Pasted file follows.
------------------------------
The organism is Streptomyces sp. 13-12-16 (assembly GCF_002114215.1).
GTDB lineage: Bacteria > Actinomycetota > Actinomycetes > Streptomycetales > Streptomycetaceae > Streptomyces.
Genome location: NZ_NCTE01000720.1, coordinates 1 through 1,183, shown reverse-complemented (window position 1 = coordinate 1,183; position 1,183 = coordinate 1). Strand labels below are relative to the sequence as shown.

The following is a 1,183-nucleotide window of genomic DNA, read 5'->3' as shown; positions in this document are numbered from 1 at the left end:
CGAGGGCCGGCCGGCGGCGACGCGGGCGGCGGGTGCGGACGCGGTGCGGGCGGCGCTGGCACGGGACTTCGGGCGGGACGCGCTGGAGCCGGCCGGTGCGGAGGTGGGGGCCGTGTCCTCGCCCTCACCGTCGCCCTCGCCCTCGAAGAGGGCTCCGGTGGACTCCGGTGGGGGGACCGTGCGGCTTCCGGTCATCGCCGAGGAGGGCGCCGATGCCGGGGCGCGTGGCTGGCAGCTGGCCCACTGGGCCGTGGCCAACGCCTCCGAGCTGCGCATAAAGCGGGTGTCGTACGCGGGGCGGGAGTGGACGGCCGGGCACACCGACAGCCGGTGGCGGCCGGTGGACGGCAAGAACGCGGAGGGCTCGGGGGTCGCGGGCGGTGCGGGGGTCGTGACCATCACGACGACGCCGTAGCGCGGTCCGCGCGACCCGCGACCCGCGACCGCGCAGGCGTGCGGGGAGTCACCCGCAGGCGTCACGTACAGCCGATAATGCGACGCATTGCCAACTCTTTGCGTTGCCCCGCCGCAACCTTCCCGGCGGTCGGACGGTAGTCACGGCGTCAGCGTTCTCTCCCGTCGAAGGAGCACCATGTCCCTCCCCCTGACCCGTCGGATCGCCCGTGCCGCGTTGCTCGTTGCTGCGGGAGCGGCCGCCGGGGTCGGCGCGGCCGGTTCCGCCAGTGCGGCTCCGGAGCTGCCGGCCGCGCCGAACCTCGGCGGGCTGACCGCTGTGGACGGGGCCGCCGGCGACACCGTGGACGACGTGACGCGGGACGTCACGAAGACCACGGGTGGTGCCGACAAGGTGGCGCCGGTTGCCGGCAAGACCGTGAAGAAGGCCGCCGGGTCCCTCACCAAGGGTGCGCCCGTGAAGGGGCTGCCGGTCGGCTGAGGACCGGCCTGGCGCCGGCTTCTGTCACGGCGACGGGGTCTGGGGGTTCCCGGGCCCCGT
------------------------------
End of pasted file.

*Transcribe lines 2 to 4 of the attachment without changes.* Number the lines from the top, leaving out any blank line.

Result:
GTDB lineage: Bacteria > Actinomycetota > Actinomycetes > Streptomycetales > Streptomycetaceae > Streptomyces.
Genome location: NZ_NCTE01000720.1, coordinates 1 through 1,183, shown reverse-complemented (window position 1 = coordinate 1,183; position 1,183 = coordinate 1). Strand labels below are relative to the sequence as shown.

The following is a 1,183-nucleotide window of genomic DNA, read 5'->3' as shown; positions in this document are numbered from 1 at the left end: